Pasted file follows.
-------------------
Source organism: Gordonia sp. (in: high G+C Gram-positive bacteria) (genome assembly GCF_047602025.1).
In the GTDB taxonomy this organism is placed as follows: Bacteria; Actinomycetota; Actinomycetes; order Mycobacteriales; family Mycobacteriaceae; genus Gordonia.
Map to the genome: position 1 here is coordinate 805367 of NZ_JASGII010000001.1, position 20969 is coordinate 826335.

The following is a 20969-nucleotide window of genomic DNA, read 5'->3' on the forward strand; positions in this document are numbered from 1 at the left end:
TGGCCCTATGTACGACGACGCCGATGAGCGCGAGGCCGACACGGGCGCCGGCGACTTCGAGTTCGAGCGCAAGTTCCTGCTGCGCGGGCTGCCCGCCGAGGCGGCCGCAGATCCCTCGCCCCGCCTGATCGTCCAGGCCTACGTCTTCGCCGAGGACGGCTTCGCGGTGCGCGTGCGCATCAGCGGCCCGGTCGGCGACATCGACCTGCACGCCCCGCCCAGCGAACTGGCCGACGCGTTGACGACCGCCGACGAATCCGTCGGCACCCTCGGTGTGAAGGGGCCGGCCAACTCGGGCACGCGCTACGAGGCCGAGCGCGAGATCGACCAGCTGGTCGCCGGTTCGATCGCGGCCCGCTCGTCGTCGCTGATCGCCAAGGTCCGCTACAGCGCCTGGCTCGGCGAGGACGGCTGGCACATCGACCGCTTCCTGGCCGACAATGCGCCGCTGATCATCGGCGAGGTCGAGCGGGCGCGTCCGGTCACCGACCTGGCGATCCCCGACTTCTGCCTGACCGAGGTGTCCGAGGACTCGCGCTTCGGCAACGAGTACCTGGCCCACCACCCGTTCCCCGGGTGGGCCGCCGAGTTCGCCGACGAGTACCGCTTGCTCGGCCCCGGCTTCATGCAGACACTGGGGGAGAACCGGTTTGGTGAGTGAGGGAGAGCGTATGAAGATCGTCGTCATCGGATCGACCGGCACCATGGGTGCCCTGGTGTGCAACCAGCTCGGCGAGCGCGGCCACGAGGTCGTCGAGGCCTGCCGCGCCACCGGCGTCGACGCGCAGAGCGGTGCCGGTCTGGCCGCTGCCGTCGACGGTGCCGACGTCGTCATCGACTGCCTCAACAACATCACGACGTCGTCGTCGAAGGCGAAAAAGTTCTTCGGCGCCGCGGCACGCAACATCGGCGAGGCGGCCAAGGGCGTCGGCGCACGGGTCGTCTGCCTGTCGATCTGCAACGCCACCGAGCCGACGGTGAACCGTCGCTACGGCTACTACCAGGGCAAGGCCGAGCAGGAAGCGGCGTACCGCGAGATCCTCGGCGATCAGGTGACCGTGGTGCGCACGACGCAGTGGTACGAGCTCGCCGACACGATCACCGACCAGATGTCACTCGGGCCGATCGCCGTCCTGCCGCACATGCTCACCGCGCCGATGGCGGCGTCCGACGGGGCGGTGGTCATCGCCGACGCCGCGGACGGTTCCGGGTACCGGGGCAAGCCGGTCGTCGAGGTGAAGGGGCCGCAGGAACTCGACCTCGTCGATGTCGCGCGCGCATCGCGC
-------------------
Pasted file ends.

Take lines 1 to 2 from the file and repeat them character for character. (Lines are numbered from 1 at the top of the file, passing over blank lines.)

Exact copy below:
Source organism: Gordonia sp. (in: high G+C Gram-positive bacteria) (genome assembly GCF_047602025.1).
In the GTDB taxonomy this organism is placed as follows: Bacteria; Actinomycetota; Actinomycetes; order Mycobacteriales; family Mycobacteriaceae; genus Gordonia.